With the Australian Women’s Rugby Seven’s success at the Olympics this year, and the inaugural women’s AFL competition beginning in 2017, interest in women’s contact sports is at an all time high in Australia.
But what of Rugby League, Australia’s other major contact football sport?
It’s commonly known in Queensland and New South Wales, but not in Western Australia, that Rugby League started in Australia in 1908 when high profile players in the then-amateur game of Rugby Union, such as Dally Messenger, were lured to play League which was and remains professional. For decades, before Rugby Union turned professional in the 1990s, players who switched to League were banned from the amateur sport.
League is the dominant sport in Queensland and New South Wales, and it is now common for League players to play Union.
League is similar to Union in that it is played on a rectangular field, involves bone-crunching tackles, and the methods of scoring are grounding the ball behind the opposition’s try line, and kicking set-piece or field goals.
While women’s Rugby Union has experienced rapid growth in the last few years in Western Australia, there has not been a women’s League competition for well over a decade.
In 2015 the Affiliated States Rugby League Competition introduced a full contact women’s tournament, and at that time, WA had zero registered players.
WA put in a team anyway.
“I knew the interest was there,” says Western Australian Rugby League Development Officer Edward Easter.
“So I nominated a WA team and crossed my fingers we would get a squad together.”
WA took out the 2015 competition, beating Victoria 34-4 in the final.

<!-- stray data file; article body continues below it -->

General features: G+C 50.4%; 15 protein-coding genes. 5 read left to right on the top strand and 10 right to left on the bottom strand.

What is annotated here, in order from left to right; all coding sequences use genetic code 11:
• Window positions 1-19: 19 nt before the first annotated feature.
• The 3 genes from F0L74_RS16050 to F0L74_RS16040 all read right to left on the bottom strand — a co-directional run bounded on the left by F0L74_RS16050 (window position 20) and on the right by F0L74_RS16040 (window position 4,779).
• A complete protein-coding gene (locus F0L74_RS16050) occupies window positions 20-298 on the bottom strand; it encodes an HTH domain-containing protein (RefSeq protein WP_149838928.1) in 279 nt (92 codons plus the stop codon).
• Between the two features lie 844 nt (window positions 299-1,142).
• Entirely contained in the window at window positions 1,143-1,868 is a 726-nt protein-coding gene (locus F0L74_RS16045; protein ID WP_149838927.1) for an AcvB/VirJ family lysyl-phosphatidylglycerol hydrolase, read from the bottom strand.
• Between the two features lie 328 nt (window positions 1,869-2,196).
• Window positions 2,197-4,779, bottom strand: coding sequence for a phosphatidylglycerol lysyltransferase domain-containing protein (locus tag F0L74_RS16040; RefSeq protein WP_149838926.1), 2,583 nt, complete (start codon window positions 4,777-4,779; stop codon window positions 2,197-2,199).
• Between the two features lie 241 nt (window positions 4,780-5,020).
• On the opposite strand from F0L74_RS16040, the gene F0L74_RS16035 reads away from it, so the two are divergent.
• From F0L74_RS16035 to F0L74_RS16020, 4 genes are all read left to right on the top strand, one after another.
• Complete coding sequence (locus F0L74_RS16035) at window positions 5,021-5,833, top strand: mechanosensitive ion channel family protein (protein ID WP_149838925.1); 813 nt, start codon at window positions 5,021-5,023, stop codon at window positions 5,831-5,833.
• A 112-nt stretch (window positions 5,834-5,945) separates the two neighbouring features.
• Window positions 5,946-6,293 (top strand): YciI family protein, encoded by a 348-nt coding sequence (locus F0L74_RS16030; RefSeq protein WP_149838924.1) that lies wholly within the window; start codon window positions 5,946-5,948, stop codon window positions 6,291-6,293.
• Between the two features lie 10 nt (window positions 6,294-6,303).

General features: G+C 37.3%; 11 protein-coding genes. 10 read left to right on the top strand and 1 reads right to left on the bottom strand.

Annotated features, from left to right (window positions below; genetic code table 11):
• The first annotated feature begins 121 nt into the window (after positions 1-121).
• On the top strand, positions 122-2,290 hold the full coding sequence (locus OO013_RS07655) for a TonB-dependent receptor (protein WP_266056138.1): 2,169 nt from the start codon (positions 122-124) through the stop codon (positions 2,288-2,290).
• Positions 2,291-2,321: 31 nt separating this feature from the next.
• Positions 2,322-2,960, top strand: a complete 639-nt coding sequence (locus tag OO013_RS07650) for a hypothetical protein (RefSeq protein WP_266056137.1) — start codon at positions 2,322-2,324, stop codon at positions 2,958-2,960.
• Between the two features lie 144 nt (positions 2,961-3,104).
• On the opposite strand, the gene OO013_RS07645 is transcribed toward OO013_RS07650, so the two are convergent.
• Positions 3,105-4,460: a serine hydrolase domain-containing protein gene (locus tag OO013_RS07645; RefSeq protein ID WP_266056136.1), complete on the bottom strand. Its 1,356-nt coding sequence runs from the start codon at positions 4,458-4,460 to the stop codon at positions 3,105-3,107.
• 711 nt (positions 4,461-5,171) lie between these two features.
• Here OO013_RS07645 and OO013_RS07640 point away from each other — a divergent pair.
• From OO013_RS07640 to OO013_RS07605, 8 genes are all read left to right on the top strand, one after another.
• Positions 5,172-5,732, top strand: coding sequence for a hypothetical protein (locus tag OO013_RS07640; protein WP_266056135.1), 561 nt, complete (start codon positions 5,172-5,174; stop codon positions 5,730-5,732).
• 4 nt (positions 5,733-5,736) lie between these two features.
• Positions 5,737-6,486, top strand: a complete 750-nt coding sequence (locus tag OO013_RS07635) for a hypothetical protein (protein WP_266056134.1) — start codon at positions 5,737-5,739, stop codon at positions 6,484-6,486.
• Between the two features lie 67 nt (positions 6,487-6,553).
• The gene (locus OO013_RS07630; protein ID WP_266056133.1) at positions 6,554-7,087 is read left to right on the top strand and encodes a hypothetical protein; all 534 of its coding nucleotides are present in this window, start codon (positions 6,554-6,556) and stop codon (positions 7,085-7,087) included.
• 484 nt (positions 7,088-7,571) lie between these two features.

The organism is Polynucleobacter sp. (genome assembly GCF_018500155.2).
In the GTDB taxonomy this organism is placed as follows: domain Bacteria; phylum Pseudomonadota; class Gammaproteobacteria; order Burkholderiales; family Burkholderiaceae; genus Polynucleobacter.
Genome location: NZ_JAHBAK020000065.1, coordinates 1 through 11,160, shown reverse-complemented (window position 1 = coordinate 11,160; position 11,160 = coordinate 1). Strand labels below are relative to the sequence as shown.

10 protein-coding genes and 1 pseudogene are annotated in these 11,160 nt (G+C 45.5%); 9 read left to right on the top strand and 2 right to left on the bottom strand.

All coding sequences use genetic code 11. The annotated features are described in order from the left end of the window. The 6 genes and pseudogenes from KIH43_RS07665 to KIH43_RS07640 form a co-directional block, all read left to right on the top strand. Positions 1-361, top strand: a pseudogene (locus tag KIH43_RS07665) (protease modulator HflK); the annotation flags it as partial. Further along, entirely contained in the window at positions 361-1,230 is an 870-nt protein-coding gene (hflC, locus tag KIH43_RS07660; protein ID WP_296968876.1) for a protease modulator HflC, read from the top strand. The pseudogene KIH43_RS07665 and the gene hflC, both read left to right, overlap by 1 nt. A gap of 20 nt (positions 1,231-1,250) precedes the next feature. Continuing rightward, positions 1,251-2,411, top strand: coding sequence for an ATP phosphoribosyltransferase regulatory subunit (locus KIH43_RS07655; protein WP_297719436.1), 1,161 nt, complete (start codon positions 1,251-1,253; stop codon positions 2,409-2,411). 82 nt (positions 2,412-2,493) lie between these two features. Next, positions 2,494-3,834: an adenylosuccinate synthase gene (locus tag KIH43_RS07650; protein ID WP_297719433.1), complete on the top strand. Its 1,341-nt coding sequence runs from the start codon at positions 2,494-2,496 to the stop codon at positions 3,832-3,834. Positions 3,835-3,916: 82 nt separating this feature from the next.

The sandgropers also took out the competion in June this year, making them back-to-back champions.
WA state representative Mahinarangi Rungarunga (pictured) had moved to Perth in 2014 and jumped at the chance to trial for the state team.
“It was pretty sad coming to Perth and finding that there was no League comp here, so if trialing for state meant I could play I’d trial,” she said.
“It was interesting getting the team together …,” she said.
“There were a few girls who had played League back in New Zealand [arguably the world capital of Rugby Union] but mostly they were from other backgrounds.
“There were a lot of girls from Rugby Union and a few from AFL, Touch Rugby, Oztag and even some from netball.”
Mr Easter said spectators were often surprised that women Rugby League players were just as physical as the blokes.
“One thing I have noticed working with the state ladies’ team is the speed at which a novice player picks up the core skills of our game,” he said.
“Novice males find this much harder and often never shake off bad habits they may have picked up in other football codes.”
When asked if she was concerned about the big hits in League Ms Rungarunga laughed.
“I’ve played league since I was five years old,” she said.
“The only injury I’ve ever had is a dislocated shoulder.”
Last month Western Australia Rugby League kicked off a mini series of women’s League with teams from South Perth, Rockingham, Ellenbrook and Joondalup.
Mr Easter said the games had been “excellent”.
Chairperson of the WARL Women’s Rugby League Steering Committee, Tiaria Wickliffe, says there is enough interest in WA to hold a proper women’s competition.
“After every game we have held in the last 12 months all players have said how much they have loved playing women’s rugby league.” she said.
“We have some very skilled players, and supportive, knowledgeable and experienced coaches.”
The mini series will continue in October.